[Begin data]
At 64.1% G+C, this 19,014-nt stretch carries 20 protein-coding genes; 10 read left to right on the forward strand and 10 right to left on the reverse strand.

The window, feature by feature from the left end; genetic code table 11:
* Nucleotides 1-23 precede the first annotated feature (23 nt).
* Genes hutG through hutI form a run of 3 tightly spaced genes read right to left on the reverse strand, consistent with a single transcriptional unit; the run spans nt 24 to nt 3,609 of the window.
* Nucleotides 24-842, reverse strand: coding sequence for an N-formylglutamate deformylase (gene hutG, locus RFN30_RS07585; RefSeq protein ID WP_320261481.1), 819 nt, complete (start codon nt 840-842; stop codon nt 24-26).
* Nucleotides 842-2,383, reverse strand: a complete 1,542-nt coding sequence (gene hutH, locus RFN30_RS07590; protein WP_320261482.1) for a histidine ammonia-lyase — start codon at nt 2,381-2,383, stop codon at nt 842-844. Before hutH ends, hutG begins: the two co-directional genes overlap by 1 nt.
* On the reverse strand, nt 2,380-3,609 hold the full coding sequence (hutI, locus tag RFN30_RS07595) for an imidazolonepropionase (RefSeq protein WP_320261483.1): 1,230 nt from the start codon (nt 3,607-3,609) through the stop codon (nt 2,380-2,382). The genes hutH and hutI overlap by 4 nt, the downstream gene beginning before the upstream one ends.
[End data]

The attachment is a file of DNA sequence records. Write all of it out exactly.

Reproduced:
At 64.1% G+C, this 19,014-nt stretch carries 20 protein-coding genes; 10 read left to right on the forward strand and 10 right to left on the reverse strand.

The window, feature by feature from the left end; genetic code table 11:
* Nucleotides 1-23 precede the first annotated feature (23 nt).
* Genes hutG through hutI form a run of 3 tightly spaced genes read right to left on the reverse strand, consistent with a single transcriptional unit; the run spans nt 24 to nt 3,609 of the window.
* Nucleotides 24-842, reverse strand: coding sequence for an N-formylglutamate deformylase (gene hutG, locus RFN30_RS07585; RefSeq protein ID WP_320261481.1), 819 nt, complete (start codon nt 840-842; stop codon nt 24-26).
* Nucleotides 842-2,383, reverse strand: a complete 1,542-nt coding sequence (gene hutH, locus RFN30_RS07590; protein WP_320261482.1) for a histidine ammonia-lyase — start codon at nt 2,381-2,383, stop codon at nt 842-844. Before hutH ends, hutG begins: the two co-directional genes overlap by 1 nt.
* On the reverse strand, nt 2,380-3,609 hold the full coding sequence (hutI, locus tag RFN30_RS07595) for an imidazolonepropionase (RefSeq protein WP_320261483.1): 1,230 nt from the start codon (nt 3,607-3,609) through the stop codon (nt 2,380-2,382). The genes hutH and hutI overlap by 4 nt, the downstream gene beginning before the upstream one ends.